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Call me but love, and I’ll be new baptiz'd;
Henceforth I never will be Romeo.
Jul. What man art thou, that, thus bescreen’d in
So stumblest on my counsel ?
Rom. By a name
I know not how to tell thee who I am : 1CO
My name, dear saint, is hateful to myself,
Because it is an enemy to thee;
Had I it written, I would tear the word.
Jul. My ears have yet not drunk a hundred
Of that tongue's uttering, yet I know the sound;
Art thou not Romeo, and a Montague
Rom. Neither, fair saint, if either thee dislike.
Jul. How cam'st thou hither, tell me and where.
The orchard-walls are high, and hard to climb!
And the place death, considering who thou art, 11o
If any of my kinsmen find thee here,
Rom. With love's light wings did I o'er perch these
For stony limits cannot hold love out:
And what love can do, that dares love attempt;
Therefore thy kinsmen are no stop to me.
jul. If they do see thee, they will murder thee.
Rom. Alack there lies more peril in thine eye,
Than twenty of their swords; look thou but sweet,
And I am proof against their enmity,
Jul. I would not for the world, they saw thee
here. 1952 Rom. I have night's cloak to hide me from their sight;
And, but thou love me, let them find me here;
My life were better ended by their hate,
Than death prorogued, wanting of thy love.
Jul. By whose direction found'st thou out this
Rom. By love, who first did prompt me to in-
He lent me counsel, and I lent him eyes.
I am no pilot; yet, wert thou as far
As that vast shore wash’d with the farthest sea,
I would adventure for such merchandise. 13o Jul. Thou know'st, the mask of night is on my face;
Else would a maiden blush bepaint my cheek,
For that which thou hast heard me speak to-
Fain would I dwell on form, fain fain deny
What I have spoke; But farewel compliment I
Dost thou love me ! I know, thou wilt say—Ay;
And I will take thy word : yet, if thou swear'st,
Thou may’st prove false; at lovers' perjuries,
They say, Jove laughs. O, gentle Romeo,
If thou dost love, pronounce it faithfully : 140
Or if thou think'st I am too quickly won,
I'll frown, and be perverse, and say thee nay,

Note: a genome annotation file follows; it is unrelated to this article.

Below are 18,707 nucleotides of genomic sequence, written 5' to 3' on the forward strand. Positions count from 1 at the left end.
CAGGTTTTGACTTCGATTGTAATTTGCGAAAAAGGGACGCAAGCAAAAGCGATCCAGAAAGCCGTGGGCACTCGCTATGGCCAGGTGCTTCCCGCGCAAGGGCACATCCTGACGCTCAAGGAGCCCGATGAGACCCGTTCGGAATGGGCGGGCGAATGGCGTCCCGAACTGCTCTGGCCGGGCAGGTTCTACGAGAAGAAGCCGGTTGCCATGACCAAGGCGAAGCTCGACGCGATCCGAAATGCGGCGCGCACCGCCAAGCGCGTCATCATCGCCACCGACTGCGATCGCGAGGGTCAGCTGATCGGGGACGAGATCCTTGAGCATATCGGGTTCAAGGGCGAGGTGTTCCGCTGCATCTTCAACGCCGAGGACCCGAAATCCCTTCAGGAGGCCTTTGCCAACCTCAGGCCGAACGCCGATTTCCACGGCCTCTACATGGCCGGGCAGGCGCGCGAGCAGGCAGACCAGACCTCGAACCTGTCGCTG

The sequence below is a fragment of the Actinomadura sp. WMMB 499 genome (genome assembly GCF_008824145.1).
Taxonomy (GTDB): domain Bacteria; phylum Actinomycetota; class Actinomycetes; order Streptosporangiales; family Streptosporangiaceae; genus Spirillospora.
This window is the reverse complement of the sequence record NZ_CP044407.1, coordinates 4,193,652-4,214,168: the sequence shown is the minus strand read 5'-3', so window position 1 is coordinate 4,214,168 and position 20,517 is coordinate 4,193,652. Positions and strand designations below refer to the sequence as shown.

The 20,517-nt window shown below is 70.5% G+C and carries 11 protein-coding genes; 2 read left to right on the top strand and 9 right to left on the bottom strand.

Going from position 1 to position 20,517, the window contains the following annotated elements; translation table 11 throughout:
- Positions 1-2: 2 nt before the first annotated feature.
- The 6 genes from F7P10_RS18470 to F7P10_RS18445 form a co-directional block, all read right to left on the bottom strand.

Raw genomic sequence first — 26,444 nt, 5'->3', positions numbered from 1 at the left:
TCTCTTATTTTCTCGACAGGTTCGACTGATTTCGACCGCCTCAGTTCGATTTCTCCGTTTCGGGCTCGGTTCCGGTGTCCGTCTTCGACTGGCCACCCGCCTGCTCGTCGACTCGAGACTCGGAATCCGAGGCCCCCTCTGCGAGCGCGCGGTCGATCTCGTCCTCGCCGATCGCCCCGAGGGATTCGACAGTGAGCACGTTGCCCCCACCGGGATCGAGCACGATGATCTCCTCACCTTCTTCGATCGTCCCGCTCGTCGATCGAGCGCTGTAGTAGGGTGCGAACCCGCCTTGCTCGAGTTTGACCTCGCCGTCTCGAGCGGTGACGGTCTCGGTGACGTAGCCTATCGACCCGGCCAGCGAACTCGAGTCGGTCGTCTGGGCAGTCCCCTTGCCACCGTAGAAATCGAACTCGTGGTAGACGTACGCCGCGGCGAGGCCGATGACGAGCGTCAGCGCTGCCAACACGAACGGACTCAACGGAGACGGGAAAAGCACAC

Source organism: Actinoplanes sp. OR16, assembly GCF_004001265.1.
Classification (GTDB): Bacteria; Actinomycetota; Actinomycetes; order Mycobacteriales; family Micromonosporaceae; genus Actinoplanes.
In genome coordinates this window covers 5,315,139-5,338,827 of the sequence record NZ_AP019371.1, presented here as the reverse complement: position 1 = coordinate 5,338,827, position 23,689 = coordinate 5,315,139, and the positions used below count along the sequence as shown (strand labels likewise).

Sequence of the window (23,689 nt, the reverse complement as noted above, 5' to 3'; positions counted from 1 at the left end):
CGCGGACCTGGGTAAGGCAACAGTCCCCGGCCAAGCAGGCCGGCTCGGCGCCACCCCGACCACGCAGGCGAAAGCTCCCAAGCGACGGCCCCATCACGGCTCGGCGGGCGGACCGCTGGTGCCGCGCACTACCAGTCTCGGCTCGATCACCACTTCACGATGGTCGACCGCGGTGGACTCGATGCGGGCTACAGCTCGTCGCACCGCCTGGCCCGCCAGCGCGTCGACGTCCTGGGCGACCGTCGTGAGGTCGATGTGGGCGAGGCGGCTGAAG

So thou wilt woo; but, else, not for the world.
In truth, fair Montague, I am too fond ;
And therefore thou may'st think my haviour light:
But trust me, gentleman, I'll prove more true,
Than those that have more cunning to be strange.
I should have been more strange, I must confess,
But that thou over-heardst, ere I was ware,
My true love's passion: therefore pardon me; 150
And not impute this yielding to light love,
Which the dark night hath so discovered.
Rom. Lady, by yonder blessed moon I vow,
That tips with silver all these fruit-tree tops,
Jul. O, swear not by the moon, the inconstant
That monthly changes in her circled orb,
Lest that thy love prove likewise variable.
Rom. What shall I swear by ?
7ul. Do not swear at all;
Or, if thou wilt, swear by thy gracious self, . 16a
Which is the god of my idolatry,
And I'll believe thee.
Rom. If my heart's dear love—
Jul. Well, do not swear; although I joy in thee,
I have no joy of this contračt to-night:
It is too rash, too unadvised, too sudden;
Too like the lightning, which doth cease to be,
Ere one can say—It lightens. Sweet, good night !
This bud of love, by summer's ripening breath,
May prove a beauteous flower when next we meet.
Good night, good night! as sweet repose and rest
Come to thy heart, as that within my breast ! 172
Rom. O, wilt thou leave me so unsatisfied ? Jul. What satisfaction canst thou have to-night Rom. The exchange of thy love's faithful vow for mine. Jul. I gave thee mine before thou didst request it: And yet I would it were to give again. • Rom. Would'st thou withdraw it for what purpose, love 7ul. But to be frank, and give it thee again. And yet I wish but for the thing I have: 182 My bounty is as boundless as the sea, My love as deep; the more I give to thee, The more I have, for both are infinite. I hear some noise within ; Dear love, adieu ! [Nurse calls within. Anon, good nurse !—Sweet Montague, be true. Stay but a little, I will come again. [Exit. Rom. O blessed blessed night! I am afeard, Being in night, all this is but a dream, Too flattering-sweet to be substantial. Re-enter JULIET, above.
Jul. Three words, dear Romeo, and good night, indeed. 199 If that thy bent of love be honourable, Thy purpose marriage, send me word to-morrow,
By one that I’ll procure to come to thee,
Where, and what time, thou wilt perform the rite; ,
And all my fortunes at thy foot I'll lay,
And follow thee my lord throughout the world. . - [Within: Madam, I come,
, come:— To cease thy suit, and leave me to my grief: To-morrow will I send. 2Oo Rom. So thrive my soul,7ul. A thousand times good night ! [Exit. Rom. A thousand times the worse, to want thy light.— Love goes toward love, as school-boys from their books;
But love from love, towards school with heavy looks.
Re-enter JULIET again, above.
Jul. Hist! Romeo, hist!—O, for a faulconer's
To lure this tassel-gentle back again!
Bondage is hoarse, and may not speak aloud;
Else would I tear the cave where Echo lies,
And make her airy tongue more hoarse than mine
With repetition of my Romeo's name. 2.1
Rom. It is my soul, that calls upon my name:
How silver-sweet sound lovers' tongues by night,
Like softest music to attending ears!
... Rom. My sweet
ful. At what o'clock to morrow
Shall I send to thee
Rom. By the hour of nine.
Jul. I will not fail; 'tis twenty years 'till then. 220 - --- E. I have